Directed by: James Cameron
Distributed by: 20th Century Studios
Written by Nick McCann
How things have changed. If you want to make an absolute box office killing now, you can’t just make a movie. You have to pull from somewhere already existing, sequel the hell out of it, crossover into other movies, and then break records. Large-scale cinematic originality is almost non-existent these days. But let’s rewind back to 2009, with arguably one of the last blockbusters that earned its audience and numbers by building from the ground up.
“Avatar” is a true sci-fi epic on a faraway moon full of danger and wonder. With such a massive blank slate as this one, it’s impressive that there is always forward momentum while it effortlessly keeps you in the loop. You can feel yourself getting educated as much as our characters, all the while soaring on a rollercoaster tale about alienation, alliance, and finding a purpose to fight. The real-world parallels are inescapable, pulling from dark times of colonization and even our own modern failings. Personally, I never got the sense I was being beaten over the head with these callouts. It’s all proper fuel for the story’s direction and the constantly shifting motivations.
Of course, this movie is famous for breaking new ground in visual effects technology. Thirteen years on from its release and it still looks incredible! The level of detail in everything elevates it, the environments, creature designs, lighting, textures, and all in between are rendered with immense photorealism. You’d be hard-pressed to find a subpar shot. The motion capture of the actors is quite impressive above all, capturing even the smallest of nuances on their faces.
On top of that, James Cameron proves he’s still got an eye for action. Every set piece is exciting, from the many monster encounters to the final battle for Pandora. The cinematography is excellent, exhibiting dynamic shots even outside of the conflict. James Horner’s score maintains a constant flow, utilizing tribal sounds prominently to accentuate the beauty and tragedy of the planet. It brings me back not just to when this movie came out but when action movies actually felt like you went on a real adventure. It’s big in every sense and alternative meaning of the word.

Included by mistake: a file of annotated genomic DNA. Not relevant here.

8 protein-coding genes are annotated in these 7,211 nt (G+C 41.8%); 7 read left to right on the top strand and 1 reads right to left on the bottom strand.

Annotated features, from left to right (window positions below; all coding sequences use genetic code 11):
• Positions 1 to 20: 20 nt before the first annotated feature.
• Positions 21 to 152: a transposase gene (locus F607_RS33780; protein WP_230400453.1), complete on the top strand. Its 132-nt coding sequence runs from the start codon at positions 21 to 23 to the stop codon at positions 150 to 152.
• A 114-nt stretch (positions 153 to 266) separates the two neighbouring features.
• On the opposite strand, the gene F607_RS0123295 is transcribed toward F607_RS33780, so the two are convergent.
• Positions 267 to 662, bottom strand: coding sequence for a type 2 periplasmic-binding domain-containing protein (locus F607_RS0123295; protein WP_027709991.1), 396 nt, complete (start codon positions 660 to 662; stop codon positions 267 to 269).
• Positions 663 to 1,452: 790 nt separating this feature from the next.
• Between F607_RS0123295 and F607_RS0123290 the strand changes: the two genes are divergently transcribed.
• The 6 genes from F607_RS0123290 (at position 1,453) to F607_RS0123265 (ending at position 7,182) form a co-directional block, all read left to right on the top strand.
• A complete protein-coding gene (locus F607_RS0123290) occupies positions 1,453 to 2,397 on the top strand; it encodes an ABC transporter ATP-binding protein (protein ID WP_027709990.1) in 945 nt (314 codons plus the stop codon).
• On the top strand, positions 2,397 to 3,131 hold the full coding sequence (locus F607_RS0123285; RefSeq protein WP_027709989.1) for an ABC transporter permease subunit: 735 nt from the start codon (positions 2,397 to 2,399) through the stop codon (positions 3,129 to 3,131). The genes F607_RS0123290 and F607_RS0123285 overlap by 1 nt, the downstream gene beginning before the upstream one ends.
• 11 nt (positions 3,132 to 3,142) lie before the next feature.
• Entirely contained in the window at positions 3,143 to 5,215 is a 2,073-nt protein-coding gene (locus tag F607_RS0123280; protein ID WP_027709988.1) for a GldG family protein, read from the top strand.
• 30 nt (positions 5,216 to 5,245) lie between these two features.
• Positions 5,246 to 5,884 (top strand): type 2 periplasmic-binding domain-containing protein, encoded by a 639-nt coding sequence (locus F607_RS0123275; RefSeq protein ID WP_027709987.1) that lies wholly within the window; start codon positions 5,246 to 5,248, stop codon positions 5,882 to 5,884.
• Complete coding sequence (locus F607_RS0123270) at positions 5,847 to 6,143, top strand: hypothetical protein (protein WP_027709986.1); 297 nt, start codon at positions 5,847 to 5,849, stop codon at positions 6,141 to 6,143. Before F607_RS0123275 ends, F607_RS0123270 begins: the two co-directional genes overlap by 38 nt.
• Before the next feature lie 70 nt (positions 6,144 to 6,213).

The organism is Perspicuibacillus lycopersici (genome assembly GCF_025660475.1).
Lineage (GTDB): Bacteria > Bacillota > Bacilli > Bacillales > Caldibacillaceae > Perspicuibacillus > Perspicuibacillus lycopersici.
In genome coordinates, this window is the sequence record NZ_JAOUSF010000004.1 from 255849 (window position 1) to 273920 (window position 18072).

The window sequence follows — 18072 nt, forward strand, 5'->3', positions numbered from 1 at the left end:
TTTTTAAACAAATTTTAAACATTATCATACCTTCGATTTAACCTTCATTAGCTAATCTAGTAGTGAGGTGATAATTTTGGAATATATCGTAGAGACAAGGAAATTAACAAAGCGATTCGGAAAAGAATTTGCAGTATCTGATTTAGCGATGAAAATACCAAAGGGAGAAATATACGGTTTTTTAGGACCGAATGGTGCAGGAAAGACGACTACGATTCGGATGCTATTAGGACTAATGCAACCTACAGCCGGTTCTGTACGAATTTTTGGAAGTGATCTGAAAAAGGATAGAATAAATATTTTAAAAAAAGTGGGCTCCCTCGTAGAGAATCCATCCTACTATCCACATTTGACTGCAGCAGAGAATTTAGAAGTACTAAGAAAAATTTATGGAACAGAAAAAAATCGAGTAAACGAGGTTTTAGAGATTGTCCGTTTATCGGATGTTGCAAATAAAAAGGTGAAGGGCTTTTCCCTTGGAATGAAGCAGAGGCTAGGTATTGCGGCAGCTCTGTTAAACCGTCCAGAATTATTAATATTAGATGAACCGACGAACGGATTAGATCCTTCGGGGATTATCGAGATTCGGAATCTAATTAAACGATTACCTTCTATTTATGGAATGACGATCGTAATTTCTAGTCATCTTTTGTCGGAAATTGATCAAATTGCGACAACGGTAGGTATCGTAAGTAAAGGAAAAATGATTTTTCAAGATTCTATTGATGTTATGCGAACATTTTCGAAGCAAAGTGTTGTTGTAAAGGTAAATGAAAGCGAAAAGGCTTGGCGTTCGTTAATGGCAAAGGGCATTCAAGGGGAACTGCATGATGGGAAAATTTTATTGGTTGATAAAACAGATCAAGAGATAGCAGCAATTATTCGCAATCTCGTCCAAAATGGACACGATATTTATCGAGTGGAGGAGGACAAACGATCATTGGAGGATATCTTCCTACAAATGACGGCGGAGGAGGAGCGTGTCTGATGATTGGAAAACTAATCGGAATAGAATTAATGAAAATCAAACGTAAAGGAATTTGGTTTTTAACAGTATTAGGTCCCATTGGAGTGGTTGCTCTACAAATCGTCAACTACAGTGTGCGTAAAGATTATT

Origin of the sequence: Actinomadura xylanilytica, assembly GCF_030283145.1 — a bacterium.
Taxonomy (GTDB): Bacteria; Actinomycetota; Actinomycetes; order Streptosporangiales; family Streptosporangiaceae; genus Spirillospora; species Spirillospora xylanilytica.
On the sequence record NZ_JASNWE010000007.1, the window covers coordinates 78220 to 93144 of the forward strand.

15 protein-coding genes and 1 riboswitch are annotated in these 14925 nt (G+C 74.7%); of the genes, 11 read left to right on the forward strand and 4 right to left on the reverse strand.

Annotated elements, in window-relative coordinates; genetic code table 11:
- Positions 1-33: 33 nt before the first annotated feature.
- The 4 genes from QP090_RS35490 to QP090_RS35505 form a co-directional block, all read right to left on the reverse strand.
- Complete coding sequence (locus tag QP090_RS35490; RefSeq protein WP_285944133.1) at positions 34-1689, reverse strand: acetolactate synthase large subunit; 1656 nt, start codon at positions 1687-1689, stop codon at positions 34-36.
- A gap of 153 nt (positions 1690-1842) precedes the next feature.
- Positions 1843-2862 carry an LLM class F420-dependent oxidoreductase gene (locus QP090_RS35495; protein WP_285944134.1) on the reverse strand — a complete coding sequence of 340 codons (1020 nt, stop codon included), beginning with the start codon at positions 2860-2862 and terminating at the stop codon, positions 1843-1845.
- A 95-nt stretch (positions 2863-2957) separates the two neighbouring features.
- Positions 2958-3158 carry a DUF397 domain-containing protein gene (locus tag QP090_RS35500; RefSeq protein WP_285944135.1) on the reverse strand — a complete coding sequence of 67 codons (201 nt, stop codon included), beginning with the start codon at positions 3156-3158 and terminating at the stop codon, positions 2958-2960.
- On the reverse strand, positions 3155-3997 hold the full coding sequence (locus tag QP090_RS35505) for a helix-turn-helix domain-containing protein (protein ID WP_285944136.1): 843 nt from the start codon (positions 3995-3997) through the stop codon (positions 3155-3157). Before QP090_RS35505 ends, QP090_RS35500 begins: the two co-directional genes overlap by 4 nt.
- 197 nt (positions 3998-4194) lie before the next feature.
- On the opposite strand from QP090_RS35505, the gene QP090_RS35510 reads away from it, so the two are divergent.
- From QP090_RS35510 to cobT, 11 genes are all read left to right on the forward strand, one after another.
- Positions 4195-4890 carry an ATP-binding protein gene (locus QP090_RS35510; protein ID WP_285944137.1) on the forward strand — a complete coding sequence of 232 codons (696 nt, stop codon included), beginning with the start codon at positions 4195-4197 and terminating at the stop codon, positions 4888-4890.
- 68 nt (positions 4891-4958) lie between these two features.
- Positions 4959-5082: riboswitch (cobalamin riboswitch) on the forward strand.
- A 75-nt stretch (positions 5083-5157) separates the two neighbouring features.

Grounding the film is a solid cast to help bring to life this extraordinary moon. Despite characters starting with broad-stroke personalities, complexity ends up coming through among each one of them. Sam Worthington takes the lead as we see almost everything from his perspective. He’s a likable blank slate as Jake Sully, possessing tenacity, fearlessness, and an internal drive to prove himself. Zoe Saldaña is yet another powerhouse female role in James Cameron’s legacy. Her Na’vi warrior Neytiri is fiercely tough but not without occasional vulnerability. Sigourney Weaver, Stephen Lang, Giovanni Ribisi, and the extended cast are excellent as well, leaving plenty to remember them by.
Many have said “Avatar” bears too strong of a resemblance to other film epics without much variation. While you can certainly see similarities, it’s surface level at best. There’s nothing to say it’s derivative or completely copying from elsewhere. The visuals are immersive, the characters are drawn nicely, their world is rich, the action is exciting, and the story is worth investing in. For me, it stands as a testament to how a movie of this size in our lifetime can draw a huge audience while being built from scratch. I was impressed as a teenager and I’m still delighted. The fact we are still talking about it after more than a decade indicates its cultural impact regardless of personal opinions.
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